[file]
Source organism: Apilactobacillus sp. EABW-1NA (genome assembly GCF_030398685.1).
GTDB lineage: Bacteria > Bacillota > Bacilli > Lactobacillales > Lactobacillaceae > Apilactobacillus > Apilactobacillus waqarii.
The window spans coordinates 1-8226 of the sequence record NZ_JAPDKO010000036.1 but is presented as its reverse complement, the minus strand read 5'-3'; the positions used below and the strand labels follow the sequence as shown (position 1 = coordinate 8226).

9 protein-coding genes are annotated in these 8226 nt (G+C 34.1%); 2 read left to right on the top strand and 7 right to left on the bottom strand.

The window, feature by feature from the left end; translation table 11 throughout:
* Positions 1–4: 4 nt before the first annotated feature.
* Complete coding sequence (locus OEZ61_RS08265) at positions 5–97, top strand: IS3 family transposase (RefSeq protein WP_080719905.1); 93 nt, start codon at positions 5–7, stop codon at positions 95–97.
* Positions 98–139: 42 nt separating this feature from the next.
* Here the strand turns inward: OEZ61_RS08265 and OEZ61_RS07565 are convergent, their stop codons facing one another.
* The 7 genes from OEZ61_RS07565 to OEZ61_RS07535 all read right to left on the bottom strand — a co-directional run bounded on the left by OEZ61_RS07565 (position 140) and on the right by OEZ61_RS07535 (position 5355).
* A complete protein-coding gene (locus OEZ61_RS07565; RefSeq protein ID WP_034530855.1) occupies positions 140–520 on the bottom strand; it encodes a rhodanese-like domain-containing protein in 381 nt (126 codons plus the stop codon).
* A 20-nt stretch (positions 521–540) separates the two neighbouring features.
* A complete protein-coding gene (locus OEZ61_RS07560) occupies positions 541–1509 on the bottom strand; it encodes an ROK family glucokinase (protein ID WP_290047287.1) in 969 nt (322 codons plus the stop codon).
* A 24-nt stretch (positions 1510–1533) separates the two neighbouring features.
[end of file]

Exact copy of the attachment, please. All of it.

Source organism: Apilactobacillus sp. EABW-1NA (genome assembly GCF_030398685.1).
GTDB lineage: Bacteria > Bacillota > Bacilli > Lactobacillales > Lactobacillaceae > Apilactobacillus > Apilactobacillus waqarii.
The window spans coordinates 1-8226 of the sequence record NZ_JAPDKO010000036.1 but is presented as its reverse complement, the minus strand read 5'-3'; the positions used below and the strand labels follow the sequence as shown (position 1 = coordinate 8226).

9 protein-coding genes are annotated in these 8226 nt (G+C 34.1%); 2 read left to right on the top strand and 7 right to left on the bottom strand.

The window, feature by feature from the left end; translation table 11 throughout:
* Positions 1–4: 4 nt before the first annotated feature.
* Complete coding sequence (locus OEZ61_RS08265) at positions 5–97, top strand: IS3 family transposase (RefSeq protein WP_080719905.1); 93 nt, start codon at positions 5–7, stop codon at positions 95–97.
* Positions 98–139: 42 nt separating this feature from the next.
* Here the strand turns inward: OEZ61_RS08265 and OEZ61_RS07565 are convergent, their stop codons facing one another.
* The 7 genes from OEZ61_RS07565 to OEZ61_RS07535 all read right to left on the bottom strand — a co-directional run bounded on the left by OEZ61_RS07565 (position 140) and on the right by OEZ61_RS07535 (position 5355).
* A complete protein-coding gene (locus OEZ61_RS07565; RefSeq protein ID WP_034530855.1) occupies positions 140–520 on the bottom strand; it encodes a rhodanese-like domain-containing protein in 381 nt (126 codons plus the stop codon).
* A 20-nt stretch (positions 521–540) separates the two neighbouring features.
* A complete protein-coding gene (locus OEZ61_RS07560) occupies positions 541–1509 on the bottom strand; it encodes an ROK family glucokinase (protein ID WP_290047287.1) in 969 nt (322 codons plus the stop codon).
* A 24-nt stretch (positions 1510–1533) separates the two neighbouring features.